Monday, January 19, 2015

Worst Twins of All-Time Series: Houston Jimenez

Baseball is in the in-between time before players head to spring training and after most of the off-season moves have been made. This gives me some time to jump back into one of the more popular off-season series here at NoDak Twins Fan.

Lots of people can debate who was the best player in an organization's history. For Minnesota, the argument can be made in favor of Harmon Killebrew, Kirby Puckett, Rod Carew, and a few others. It's fun to look at the other side of the coin and examine who some of the worst players were to lace up their cleats in Minnesota.

There have been over a half dozen players covered so far in the series and there will be more to come in the future. For now, enjoy the latest installment in the "Worst Twins of All-Time Series."
Houston Jimenez began his professional career as a 16-year old in the Mexican League. The Chicago Cubs would give him an opportunity to play in the Florida State League as a 17-year old but he struggled to hit .215 with a .289 slugging percentage. He drew over 100 walks in 446 at-bats to give him an impressive .366 OBS.

Over the next five seasons he would spend most of his playing time in Mexico. The White Sox organization gave him a brief taste of Triple-A in 1978 but his 13 game try-out resulted in a .220 batting average and very little power.

Jimenez signed with the Twins as an international free agent at the end of October in 1980. Half a year later he would be sold back to his Mexican League team. He would end up back in the Twins organization during July 1982.  Before the end of June in 1983, he would debut in Minnesota and he began to split playing time with Ron Washington at shortstop. .

His rookie campaign didn't go perfectly. Over 86 at-bats across 36 games, he hit .174/.207/.256 with six extra-base hits. The next year he would make it into over 100 games and his batting numbers didn't improve all that much. His batting average jumped 27 points but his slugging percentage dipped nine points. Over 409 plate appearances in Minnesota, he hit .195/.231/.247 with 18 extra-base hits.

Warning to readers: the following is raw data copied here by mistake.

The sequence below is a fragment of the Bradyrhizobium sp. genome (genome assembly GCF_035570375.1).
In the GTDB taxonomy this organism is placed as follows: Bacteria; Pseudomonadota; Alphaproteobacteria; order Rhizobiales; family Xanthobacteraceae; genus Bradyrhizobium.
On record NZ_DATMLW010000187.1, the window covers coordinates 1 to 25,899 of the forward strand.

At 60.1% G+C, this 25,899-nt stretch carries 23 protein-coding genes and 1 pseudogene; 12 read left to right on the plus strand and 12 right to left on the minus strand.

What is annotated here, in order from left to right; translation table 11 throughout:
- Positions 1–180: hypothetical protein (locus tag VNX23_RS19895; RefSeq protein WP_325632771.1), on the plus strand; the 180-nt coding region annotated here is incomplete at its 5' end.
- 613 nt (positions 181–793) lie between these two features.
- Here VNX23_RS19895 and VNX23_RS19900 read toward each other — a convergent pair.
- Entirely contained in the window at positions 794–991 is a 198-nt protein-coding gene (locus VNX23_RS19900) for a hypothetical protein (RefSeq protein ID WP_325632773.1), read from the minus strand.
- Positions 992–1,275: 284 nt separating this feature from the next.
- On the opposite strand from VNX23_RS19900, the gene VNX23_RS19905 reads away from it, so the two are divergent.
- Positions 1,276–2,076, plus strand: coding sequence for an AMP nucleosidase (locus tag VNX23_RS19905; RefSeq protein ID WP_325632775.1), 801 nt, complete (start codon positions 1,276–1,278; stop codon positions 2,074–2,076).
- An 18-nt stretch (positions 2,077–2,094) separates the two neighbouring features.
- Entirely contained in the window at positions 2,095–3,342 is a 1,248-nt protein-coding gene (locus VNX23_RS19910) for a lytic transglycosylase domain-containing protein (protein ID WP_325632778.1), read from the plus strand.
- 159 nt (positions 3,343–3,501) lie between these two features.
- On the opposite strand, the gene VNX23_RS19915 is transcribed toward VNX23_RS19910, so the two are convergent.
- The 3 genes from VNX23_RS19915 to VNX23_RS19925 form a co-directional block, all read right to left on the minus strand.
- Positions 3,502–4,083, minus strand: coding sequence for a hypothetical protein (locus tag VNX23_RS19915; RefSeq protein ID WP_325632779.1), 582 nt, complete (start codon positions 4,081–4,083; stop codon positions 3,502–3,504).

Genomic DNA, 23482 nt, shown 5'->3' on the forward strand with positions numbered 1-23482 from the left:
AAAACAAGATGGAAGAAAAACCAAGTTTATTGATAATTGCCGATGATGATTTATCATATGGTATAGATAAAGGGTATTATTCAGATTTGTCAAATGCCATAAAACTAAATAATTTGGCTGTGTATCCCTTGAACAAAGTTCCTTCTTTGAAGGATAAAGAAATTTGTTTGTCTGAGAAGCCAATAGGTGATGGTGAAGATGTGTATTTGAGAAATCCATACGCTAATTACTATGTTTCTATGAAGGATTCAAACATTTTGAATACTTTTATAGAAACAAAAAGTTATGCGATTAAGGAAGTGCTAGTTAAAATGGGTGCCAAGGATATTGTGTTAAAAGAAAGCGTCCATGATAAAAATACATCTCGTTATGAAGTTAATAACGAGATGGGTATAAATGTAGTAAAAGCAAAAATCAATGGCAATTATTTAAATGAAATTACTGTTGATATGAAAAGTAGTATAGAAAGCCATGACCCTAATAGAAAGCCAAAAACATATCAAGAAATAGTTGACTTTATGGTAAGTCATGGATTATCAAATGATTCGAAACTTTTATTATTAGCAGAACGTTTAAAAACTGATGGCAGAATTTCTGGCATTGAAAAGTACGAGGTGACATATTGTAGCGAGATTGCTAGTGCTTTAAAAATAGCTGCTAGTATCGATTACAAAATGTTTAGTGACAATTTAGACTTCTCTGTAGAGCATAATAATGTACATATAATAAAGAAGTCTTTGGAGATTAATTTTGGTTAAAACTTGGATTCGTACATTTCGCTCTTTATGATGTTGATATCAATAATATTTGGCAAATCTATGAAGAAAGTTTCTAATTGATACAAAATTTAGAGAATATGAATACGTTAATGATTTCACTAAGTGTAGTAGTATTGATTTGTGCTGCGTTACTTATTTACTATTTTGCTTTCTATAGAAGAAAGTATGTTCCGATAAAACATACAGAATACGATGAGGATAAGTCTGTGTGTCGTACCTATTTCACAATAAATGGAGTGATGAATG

On the defensive side of the ball, Jimenez also had some flaws. All of his appearances as a Twin came at shortstop. His fielding percentage was under .970 in each season. He committed 22 errors across 566 chances while playing a defensive position where he was probably a little over-matched.

For his Twins career, Baseball Reference has him with a combined -1.2 WAR. His hitting was so bad runs batting (Rbat) was -37 worse than the average player was as a hitter. As far as wins above average (WAA) he cost the Twins 2.7 wins over a replacement level player. FanGraphs ranks his WAR even lower with a -1.5 mark over two Twins seasons.

Jimenez wouldn't make it back to the big leagues until the 1987 season and this was after the Twins released him. He combined to play in 16 games for the Pirates and Indians organizations from 1987-88, In that time he collected one hit over 27 at-bats. Even though his big league career was over, he would continue to play baseball for the next decade.

From 1993-2001, Jimenez played seasons with multiple teams in the Mexican League. He was 43-years old in his last professional game and he was over 14 years older than the average age of the other hitters in the league. While still being an active player, he took over managerial duties and his second career had begun.

From 1999-2006, he managed multiple teams throughout the Mexican League. He joined the Rockies minor league system and served at two different levels. he got elected to the Mexican Baseball Hall of Fame in 2007 and the Caribbean Baseball Hall of Fame in 2013. He was one of Mexico's coaches in the 2009 World Baseball Classic and he currently serves as manager of Puebla, where he began his career.

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